All living organisms are based upon certain "mirror" forms of amino acids and sugars. Although normal chemical reactions produce right and left mirrors in equal amounts ("racemic" mixtures), life uses specialized molecular machinery to produce only right handed forms of sugars and left handed forms of amino acids (called "enantiomers"). Because these chemicals exist in only one form, they are referred to as being "homochiral." Origin of life theories must explain how chemistry could produce the proper mirrored building blocks to support the generation of the first self-replicating life form.
Origin of life theories often ignore the homochirality problem, even though the question is critical to the origin of life. Both DNA and RNA are incapable of complementary pair bonding in the absence of being homochiral. Practically, this means that racemic DNA or RNA cannot replicate.
Because of this problem, organic chemist William Bonner, professor emeritus at Stanford University, has dismissed the point of view that homochirality in nucleic acids and/or amino acids did not precede the origin of life. Because of the importance of the question, Bonner spent considerable effort looking for a solution, but admitted, "I spent 25 years looking for terrestrial mechanisms for homochirality and trying to experimentally investigate them and didn't find any supporting evidence." He added that "Terrestrial explanations are impotent or nonviable."
Researcher Stanley Miller demonstrated in 1953 that mixtures of reducing gases, thought to be present in the primordial earth, when subjected to electrical discharges, produced many organic compounds, including several amino acids.
Years later, in 1969, a meteor that landed in Murchison, Australia, was shown to contain the same organic compounds and amino acids, in roughly the same proportion as those generated through the Miller experiments. An initial examination of the chirality of the amino acids revealed either no chiral excesses or L-amino acid excesses that were probably the result of contamination by terrestrial sources. However, in 1997, a study examined chiral proportions of non-terrestrial amino acids. The results showed a 7% and 9% L-enantiomeric excess within extracts of the meteorite. Although statistically significant, such as small excess of L-amino acidswould not solve the problem of 100% L-enantiomeric excess required by earth's life forms.
The carbonaceous meteorite GRA 95229 was discovered in 1824 in Antarctica and appears to be relatively free of terrestrial contamination. Analysis of the organic materials revealed the presence of several amino acids and aldehydes with L-enantiomer excesses up to 14%. Again, such excesses are not enough to account for the origin of homochirality. The most pristine carbonaceous chondrite examined to date is the Tagish Lake Meteorite, which was observed to fall on a frozen lake in Canada during Winter, 2000 and was collected to minimize human contamination. Amino acids in the meteorite were observed only in parts-per-billion concentrations and no L-enantiomeric excess was found.
An attempt to be explain the origin of homochirality in amino acids has been made by invoking some rather complex chemistry. Researchers have shown that transfer RNA (tRNA), the molecule responsible for binding to amino acids during protein synthesis, does not selectively bind to L-amino acids in solution. So, it has become apparent that the prebiotic soup hypothesis will not explain the origin of homochirality.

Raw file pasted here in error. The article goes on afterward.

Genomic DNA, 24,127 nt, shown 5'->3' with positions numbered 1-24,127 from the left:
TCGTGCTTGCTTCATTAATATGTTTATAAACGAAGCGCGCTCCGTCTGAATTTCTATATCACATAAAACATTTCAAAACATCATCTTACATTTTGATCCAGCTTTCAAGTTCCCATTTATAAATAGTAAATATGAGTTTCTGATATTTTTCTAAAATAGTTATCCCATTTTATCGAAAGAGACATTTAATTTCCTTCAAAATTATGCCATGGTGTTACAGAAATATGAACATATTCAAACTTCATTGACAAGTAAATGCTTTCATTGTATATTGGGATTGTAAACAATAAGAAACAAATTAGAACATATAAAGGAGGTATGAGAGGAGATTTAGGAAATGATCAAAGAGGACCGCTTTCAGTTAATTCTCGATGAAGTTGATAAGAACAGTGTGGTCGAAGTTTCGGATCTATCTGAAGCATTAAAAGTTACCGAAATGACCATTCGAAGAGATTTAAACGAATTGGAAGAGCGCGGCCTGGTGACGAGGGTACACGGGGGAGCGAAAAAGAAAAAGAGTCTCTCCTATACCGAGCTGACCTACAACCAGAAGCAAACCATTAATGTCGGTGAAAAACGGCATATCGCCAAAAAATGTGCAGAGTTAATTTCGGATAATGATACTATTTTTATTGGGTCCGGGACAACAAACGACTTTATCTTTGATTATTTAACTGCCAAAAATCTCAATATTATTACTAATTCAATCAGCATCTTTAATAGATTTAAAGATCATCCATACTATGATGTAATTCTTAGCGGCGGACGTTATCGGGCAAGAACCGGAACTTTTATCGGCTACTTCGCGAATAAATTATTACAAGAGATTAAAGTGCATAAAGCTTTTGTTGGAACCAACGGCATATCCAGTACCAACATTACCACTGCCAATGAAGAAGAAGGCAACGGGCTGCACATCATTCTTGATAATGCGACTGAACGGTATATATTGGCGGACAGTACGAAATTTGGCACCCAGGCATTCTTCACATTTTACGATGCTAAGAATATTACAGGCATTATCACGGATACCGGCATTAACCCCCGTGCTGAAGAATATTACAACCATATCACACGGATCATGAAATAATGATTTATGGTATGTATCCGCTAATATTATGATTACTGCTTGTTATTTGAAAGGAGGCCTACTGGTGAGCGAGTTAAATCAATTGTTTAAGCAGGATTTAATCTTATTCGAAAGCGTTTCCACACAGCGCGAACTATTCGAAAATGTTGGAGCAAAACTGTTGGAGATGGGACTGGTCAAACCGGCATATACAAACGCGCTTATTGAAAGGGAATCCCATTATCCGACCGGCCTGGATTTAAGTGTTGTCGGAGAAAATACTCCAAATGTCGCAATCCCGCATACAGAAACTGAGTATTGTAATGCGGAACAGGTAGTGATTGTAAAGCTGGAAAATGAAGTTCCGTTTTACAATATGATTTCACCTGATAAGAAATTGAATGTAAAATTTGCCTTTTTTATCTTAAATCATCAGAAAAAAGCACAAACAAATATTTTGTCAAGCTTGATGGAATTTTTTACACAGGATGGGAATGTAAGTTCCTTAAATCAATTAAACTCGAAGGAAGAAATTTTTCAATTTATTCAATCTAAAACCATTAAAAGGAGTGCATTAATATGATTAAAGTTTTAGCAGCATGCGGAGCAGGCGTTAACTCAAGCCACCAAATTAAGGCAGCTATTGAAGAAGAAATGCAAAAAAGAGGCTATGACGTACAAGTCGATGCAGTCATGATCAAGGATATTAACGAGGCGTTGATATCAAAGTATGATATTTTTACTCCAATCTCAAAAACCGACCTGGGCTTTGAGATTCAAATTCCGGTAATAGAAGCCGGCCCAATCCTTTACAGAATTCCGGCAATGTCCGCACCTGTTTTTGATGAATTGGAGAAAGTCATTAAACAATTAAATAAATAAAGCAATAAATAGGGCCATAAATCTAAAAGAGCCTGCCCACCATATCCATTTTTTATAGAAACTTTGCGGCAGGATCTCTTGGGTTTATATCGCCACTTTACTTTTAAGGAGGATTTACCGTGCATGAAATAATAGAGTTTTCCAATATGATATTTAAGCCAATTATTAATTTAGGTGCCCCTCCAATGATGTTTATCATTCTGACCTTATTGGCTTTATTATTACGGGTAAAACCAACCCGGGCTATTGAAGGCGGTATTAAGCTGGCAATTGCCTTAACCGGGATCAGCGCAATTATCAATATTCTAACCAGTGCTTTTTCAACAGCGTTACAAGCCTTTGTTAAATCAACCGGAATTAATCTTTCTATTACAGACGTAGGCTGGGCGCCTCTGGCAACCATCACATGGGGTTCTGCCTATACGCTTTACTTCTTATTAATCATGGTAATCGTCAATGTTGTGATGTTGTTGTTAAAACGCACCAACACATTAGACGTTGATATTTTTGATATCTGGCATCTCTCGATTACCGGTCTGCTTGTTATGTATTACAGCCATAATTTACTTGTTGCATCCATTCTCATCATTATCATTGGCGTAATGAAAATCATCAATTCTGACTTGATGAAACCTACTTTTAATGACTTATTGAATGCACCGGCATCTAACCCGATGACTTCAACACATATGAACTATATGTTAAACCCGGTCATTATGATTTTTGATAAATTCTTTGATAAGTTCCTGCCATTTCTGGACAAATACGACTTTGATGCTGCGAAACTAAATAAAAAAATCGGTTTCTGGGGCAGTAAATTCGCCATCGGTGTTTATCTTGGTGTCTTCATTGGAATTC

However, researchers thought that if RNA were bound to a solid substrate, the selectivity of RNA might be constrained, since the molecular configuration would be more limited. So, researchers have hypothesized that homochiral RNA bound to polar mineral surfaces would alter stereospecificity. In fact, this technique has produced up to a 35-60% enantiomeric excess of L-amino acids, but not nearly enough to produce any reasonably-sized protein.
In another strategy, researchers isolated the amino acid binding site of several tRNAs and modified them to make an "RNA minihelix" that demonstrated a four-fold enantiomeric selection. Although impressive compared to previous attempts, such a system would still produce a 20% error rate, which would prevent the formation of anything larger than a small peptide. In addition, the system assumes that the problem of RNA homochirality had already been solved. In addition, the author assumed that some primitive life form would have come up with the minihelix design, instead of stealing it from current life forms, which is what the scientists did.
Another means by which L-amino acids could be selected is through a specific molecule that prevents or removes binding of D-amino acids to tRNAs. In most living systems, specific molecules are used to discriminate between structurally similar amino acids. In general, the tRNA itself cannot discriminate and allows the smaller amino acid to bind.
However, another molecule will remove the smaller intruder amino acid, preserving the accuracy of the genetic code. It turns out that in some species of Archaea (ancient, bacteria-like, single celled organisms), the molecule that corrects for improper amino acid charging can also distinguish between certain L- and D-amino acids. It is possible that such a system could select for homochiral amino acids. However, the requirement for 20 specifically-designed accessory molecules (one for each amino acids), would add a level of design that would not be expected in primitive early life forms.